OFF THE BENCH
Justine Colley (5-9 G East Preston, Nova Scotia)
– LT: “A dynamic scoring guard. She’s really brought something to this team with her ability to break people down off the dribble. She can hit the deep three, create for her teammates and can guard the ball too. She’s really brought a lot of athleticism to our backcourt.”
– In her own words: “With this team I get to come off the bench, which is really refreshing, it’s a new role for me. I like coming in with energy and trying to pick up the tempo.”
Natalie Achonwa (6-4 F Guelph, Ontario)
– LT: “Very dynamic at the four or five. She has lots of international experience and she’s such a gamer, just a real tough competitor who works well under pressure.”
Lizanne Murphy (6-1 F Beaconsfield, Quebec)
– LT: “Tough. She can do a bit of everything; she can take people off the dribble, she’ll knock down open shots, she’s really tough on the boards and on the defensive end.”
– In her own words: “I’m the player that kind of does everything. I bring the energy, and when I’m fired up I can get everybody fired up.”
Shona Thorburn (5-10 G Hamilton, ON)
– LT: “Great knowledge of the game and a tremendous leader. She’s a pass first point guard who knows where people are open and how to get them the ball.”
– In her own words: “I like to create and get my teammates open. We have an intelligent team which makes my job a lot easier because when I penetrate I know exactly where they are going to be, because they are all where they should be.”
Kendel Ross (6-1 F Sarnia, ON)
– LT: “The ultimate team player. She just doesn’t make mistakes. She’s never going to miss a defensive assignment, she’s never going to miss a box out and if she’s left open she can knock down the three.”
– In her own words: “I definitely like to shoot the ball, when I’m open I feel like that’s my opportunity to put it up. I like to try and do all the little things. If the coaches need something that’s what I focus on. Whether it’s getting boards or defending or doing anything like that.”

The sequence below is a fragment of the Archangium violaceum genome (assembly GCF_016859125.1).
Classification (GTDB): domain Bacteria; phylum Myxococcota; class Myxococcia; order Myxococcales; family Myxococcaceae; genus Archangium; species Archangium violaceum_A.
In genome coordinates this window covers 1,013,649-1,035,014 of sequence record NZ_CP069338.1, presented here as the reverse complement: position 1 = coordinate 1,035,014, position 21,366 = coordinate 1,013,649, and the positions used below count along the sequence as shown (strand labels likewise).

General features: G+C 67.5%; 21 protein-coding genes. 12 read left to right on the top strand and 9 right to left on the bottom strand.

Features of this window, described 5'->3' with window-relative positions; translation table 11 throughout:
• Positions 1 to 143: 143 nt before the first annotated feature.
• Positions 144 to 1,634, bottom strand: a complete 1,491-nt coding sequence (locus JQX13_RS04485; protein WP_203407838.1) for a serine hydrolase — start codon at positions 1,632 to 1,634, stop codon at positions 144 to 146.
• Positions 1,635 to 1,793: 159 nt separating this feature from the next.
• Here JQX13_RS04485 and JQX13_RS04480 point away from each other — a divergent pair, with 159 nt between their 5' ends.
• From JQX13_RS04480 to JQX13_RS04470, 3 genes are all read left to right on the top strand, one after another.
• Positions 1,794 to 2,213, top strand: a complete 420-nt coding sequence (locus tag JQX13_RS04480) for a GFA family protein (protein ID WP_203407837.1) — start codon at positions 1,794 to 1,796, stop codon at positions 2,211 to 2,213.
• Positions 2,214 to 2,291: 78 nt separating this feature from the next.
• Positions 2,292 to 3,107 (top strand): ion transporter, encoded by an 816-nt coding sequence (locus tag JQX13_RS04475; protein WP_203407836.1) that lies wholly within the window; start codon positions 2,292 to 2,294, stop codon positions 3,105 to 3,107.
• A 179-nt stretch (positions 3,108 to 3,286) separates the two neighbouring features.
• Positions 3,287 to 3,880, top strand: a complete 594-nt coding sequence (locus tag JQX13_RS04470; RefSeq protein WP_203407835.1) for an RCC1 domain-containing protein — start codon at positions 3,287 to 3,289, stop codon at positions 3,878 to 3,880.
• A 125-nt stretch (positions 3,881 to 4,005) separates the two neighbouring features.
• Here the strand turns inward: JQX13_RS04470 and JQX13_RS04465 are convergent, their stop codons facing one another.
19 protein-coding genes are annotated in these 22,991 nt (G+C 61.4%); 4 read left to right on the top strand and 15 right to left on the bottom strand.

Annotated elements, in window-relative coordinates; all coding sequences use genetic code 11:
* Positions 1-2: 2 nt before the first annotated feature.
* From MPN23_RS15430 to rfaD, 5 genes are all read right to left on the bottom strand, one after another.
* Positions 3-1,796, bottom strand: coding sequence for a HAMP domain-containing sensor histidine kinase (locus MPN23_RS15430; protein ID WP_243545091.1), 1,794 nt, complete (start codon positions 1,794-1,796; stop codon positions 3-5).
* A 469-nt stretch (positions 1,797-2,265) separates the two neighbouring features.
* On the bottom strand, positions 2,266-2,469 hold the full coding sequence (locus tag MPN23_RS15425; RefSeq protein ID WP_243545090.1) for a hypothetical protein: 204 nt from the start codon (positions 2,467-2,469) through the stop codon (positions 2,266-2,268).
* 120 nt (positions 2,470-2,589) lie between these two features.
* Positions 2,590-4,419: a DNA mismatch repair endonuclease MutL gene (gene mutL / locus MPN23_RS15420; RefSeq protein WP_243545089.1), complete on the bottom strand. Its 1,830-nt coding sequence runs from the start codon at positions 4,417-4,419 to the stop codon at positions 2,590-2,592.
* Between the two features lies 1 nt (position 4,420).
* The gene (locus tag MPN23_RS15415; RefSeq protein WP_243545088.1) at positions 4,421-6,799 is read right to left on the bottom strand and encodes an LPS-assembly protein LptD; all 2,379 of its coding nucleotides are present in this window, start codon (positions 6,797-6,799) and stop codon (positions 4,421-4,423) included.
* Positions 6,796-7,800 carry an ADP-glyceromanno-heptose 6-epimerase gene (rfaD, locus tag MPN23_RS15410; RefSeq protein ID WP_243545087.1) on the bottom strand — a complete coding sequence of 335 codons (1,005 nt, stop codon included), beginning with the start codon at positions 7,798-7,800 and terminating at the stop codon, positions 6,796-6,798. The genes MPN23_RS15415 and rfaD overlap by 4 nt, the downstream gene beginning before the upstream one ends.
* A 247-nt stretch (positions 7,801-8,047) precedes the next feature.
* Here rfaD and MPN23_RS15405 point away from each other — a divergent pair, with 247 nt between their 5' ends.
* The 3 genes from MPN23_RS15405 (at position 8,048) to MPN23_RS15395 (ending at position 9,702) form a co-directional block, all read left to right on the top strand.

Krista Phillips (6-6 C Saskatoon, Saskatchewan)
– LT: “A great presence inside. She distributes the ball well from the high post, and when she gets the ball inside she’s tough to guard.”
Kalisha Keane (6-1 F Ajax, Ontario)
– LT: “A stretch four. She has great range on her three and really good vision. It’s great to have her here, she brings good understanding and good experience to our front court.”
– In her own words: “I can create mismatches and stretch defenses. I think my gift is the ability to pass the ball as a four, that’s how I view my role: to create for others and, when I am given the opportunity, to knock down open shots for our team.”
After steamrolling through their first five games, and having already clinched a spot in next year’s FIBA World Championships, Canada faces Cuba for a shot at a perfect 6-0 record, a FIBA Americas gold medal and an improved seed in the 2014 World Championship.
The Canadians play an exciting brand of basketball and are an easy group to root for. Throughout camp they spoke of the pride they take in representing Canada, and how bitterly disappointing it was to leave London without a medal.
So on Saturday night take some time and get to know this team. Whether they win or lose, share in that victory or defeat, because chances are you’ll be seeing a lot of these same faces in 2016 and when they are fighting for a medal in Rio, you’ll be thankful you came along for the ride.
You can watch the FIBA Americas Gold Medal game against Cuba at 9 PM on Sportsnet 360.